Friday, September 07, 2012

Another Window Closes

From Wikipedia:

Starting in 1965, Canada became a choice haven for American draft dodgers and deserters. Because they were not formally classified as refugees but were admitted as immigrants, there is no official estimate of how many draft dodgers and deserters were admitted to Canada during the Vietnam War. One informed estimate puts their number between 30,000 and 40,000.[7] Whether or not this estimate is accurate, the fact remains that emigration from the United States was high as long as America was involved militarily in the war and maintained compulsory military service; in 1971 and 1972 Canada received more immigrants from the United States than from any other country.[7]

Today, from the AP via

TORONTO - The first female soldier to flee the U.S. military for Canada to avoid the war in Iraq has been ordered deported.

Michelle Robidoux, a spokeswoman for the War Resisters Support Campaign, said Thursday that Citizenship and Immigration Canada has ordered Kimberly Rivera to leave the country by Sept. 20.

The 30-year-old Army private served in Iraq in 2006. She said she became disillusioned with the mission. She crossed the border into Canada while on leave in February 2007 after she was ordered to serve another tour there.

She lives in Toronto with her husband and three children. The youngest was born in Canada.

Discuss among yourselves.


Anonymous said...

She evdently sees the military as a great job as long as she doesn't have to do any of that "military" stuff. She didn't flee to Canada during her dwell time, only when she got orders to do her job.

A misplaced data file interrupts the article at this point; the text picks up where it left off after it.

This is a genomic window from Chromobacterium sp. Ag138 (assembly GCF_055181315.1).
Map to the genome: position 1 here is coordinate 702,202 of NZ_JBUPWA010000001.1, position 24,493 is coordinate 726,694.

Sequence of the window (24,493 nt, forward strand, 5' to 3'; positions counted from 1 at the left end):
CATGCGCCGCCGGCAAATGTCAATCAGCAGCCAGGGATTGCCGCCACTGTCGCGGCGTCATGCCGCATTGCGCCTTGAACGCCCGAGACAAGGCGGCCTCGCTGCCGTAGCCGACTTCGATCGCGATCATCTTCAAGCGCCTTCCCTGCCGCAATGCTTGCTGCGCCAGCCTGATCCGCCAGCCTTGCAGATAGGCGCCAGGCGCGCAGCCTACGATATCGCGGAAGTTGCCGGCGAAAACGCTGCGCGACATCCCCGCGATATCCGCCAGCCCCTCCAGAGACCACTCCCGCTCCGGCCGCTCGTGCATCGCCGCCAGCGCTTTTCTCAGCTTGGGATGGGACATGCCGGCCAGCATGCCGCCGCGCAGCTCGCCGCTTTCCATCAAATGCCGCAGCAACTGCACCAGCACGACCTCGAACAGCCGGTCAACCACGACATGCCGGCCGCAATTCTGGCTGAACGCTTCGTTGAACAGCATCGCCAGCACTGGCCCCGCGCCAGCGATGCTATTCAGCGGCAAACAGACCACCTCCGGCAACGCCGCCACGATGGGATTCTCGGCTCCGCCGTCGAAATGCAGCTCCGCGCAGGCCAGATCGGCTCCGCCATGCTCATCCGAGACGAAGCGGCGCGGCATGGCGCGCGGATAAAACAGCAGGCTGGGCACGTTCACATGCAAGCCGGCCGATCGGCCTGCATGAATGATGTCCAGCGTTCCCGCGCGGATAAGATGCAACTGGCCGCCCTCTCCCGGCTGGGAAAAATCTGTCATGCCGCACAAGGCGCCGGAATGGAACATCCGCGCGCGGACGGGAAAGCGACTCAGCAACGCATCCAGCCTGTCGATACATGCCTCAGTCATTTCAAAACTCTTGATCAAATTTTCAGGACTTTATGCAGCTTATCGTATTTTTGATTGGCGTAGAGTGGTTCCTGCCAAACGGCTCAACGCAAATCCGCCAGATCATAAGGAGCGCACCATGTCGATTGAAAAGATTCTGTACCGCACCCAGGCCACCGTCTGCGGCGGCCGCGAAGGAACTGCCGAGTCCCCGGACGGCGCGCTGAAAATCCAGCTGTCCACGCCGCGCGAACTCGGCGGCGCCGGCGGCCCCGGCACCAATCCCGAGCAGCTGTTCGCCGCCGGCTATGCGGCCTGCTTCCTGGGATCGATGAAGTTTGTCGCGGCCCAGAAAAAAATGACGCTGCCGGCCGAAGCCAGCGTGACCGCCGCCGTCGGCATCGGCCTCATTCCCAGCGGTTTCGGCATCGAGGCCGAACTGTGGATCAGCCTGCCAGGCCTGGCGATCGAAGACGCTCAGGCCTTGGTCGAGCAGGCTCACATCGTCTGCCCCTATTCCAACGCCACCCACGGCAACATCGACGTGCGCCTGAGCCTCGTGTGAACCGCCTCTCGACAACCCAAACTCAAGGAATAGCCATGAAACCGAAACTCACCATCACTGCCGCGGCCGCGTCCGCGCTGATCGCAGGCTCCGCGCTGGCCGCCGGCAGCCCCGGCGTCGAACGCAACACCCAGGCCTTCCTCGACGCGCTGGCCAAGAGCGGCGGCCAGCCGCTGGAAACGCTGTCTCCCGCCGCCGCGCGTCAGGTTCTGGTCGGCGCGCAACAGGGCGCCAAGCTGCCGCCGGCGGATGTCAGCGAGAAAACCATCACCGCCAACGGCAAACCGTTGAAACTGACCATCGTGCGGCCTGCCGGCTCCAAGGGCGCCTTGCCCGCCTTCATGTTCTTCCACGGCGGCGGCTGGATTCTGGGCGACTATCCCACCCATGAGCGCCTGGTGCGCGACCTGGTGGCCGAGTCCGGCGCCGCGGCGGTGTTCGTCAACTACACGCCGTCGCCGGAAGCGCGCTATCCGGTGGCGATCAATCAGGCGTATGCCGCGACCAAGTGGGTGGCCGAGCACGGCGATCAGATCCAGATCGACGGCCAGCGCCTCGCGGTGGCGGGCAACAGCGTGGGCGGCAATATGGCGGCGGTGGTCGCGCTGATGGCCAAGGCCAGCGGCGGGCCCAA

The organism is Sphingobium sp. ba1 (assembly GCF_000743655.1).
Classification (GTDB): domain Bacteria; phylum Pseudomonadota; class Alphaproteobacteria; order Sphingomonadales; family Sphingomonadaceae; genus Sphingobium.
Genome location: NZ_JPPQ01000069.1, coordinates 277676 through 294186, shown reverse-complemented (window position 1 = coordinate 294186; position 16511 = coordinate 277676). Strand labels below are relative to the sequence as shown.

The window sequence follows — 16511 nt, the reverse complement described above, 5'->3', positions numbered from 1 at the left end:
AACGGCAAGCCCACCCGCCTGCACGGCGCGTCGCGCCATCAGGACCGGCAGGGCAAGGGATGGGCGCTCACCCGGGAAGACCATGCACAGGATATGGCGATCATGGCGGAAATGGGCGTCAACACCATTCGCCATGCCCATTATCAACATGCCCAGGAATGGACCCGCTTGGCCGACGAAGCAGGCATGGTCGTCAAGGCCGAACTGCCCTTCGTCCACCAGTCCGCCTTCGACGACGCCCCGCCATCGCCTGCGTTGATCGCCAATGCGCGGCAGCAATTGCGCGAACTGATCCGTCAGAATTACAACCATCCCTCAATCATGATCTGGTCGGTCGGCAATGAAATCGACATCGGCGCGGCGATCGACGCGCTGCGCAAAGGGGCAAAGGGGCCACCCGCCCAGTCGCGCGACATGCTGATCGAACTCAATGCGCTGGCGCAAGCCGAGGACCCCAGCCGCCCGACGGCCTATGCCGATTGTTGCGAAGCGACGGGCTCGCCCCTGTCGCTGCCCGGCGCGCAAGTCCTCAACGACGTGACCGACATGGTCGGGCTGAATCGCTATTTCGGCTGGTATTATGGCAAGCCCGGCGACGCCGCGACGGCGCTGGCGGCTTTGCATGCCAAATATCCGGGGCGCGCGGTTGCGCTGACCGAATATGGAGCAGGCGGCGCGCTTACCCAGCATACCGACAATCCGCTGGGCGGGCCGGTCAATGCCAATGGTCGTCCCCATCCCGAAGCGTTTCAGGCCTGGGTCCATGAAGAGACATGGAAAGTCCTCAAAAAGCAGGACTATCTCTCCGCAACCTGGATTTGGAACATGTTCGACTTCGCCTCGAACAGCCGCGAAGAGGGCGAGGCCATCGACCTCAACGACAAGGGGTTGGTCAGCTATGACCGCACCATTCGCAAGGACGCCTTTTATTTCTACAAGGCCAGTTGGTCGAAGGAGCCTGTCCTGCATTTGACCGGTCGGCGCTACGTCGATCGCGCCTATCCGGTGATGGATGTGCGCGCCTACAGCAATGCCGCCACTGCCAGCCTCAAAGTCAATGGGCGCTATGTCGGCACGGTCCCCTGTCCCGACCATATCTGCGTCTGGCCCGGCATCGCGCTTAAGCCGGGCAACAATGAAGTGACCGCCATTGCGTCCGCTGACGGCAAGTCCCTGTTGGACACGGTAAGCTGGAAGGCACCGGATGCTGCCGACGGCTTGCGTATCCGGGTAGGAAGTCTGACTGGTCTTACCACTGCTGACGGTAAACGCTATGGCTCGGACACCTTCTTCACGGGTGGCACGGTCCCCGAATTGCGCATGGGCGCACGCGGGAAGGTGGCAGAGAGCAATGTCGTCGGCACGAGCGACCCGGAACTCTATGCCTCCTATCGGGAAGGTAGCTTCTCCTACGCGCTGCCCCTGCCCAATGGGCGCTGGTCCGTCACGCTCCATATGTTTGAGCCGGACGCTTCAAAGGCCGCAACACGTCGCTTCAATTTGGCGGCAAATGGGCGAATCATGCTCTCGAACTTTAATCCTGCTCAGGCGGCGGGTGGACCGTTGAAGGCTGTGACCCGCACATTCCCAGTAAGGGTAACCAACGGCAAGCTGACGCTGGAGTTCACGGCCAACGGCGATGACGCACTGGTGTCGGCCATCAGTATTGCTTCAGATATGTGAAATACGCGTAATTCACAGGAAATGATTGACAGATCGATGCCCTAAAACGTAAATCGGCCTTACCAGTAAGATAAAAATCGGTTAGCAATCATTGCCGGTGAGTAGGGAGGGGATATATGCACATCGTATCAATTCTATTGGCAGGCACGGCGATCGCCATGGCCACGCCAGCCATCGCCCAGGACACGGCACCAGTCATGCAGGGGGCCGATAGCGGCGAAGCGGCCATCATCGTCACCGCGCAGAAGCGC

It is hard to take seriously the asylum claims of people who are just hiding from the consequences of their own choices. Also, as a woman, she is free to quit themilitary any time she likes by claiming child care hardship. But then, she wouldn't get her subsidized daycare, free healthcare, housing and a job that gives her plenty pof time off just because she is a mom.

Dr. Φ said...

. Also, as a woman, she is free to quit themilitary any time she likes by claiming child care hardship.

Yeah, I was trying to figure that one out myself. Why did she need to go to Canada instead of just resign?

But that wasn't really where I was was headed with this.

heresolong said...

I have no use for people who join the military for the free stuff and then discover a "conscience" when they have to fight. I don't know how often this happened in the more distant past, but I've been watching it since I was overseas with the Navy in the Gulf War in 1991 and it disgusts me. I hope they throw her in the stockade for a while before her dishonorable discharge kicks in.

Dr. Φ said...

The AP was short on the specifics of how much free stuff she got. Nor did it mention a conscience. The simplest explanation is that she had seen the war and didn't want a part of it anymore. Which I kind of get.

But . . . the post is supposed to be about Canada.

Unknown said...

What do the powers-that-be in Canada say? If it represents a shift in policy since the early 70's then that isn't really a surprise...but what of the others who fled OEF/OIF there?

Dr. Φ said...

HP: Well, it was a surprise to me, and a pretty dramatic turnaround. And it can't really be blamed on Obama working his voodoo on wolly-minded Canadians; the first such deportation was in 2008. So I'm curious why the policies of the 1970s have changed.

Anonymous said...

So I'm curious why the policies of the 1970s have changed.

What? Because Stephen Harper rules, that's why.

Dr. Φ said...

Here in America, it would be unthinkable to expect a change in immigration and refugee policy as a function of a mere change in government. Do explain!

Anonymous said...

I don't know, man... I don't have the energy tonight to engage in deep thought. Suffice it to say that Foseti-and-Moldbug-style theories of government notwithstanding, IMHO the Harper gov't has indeed managed to change policy.

If you want more, it'll have to wait.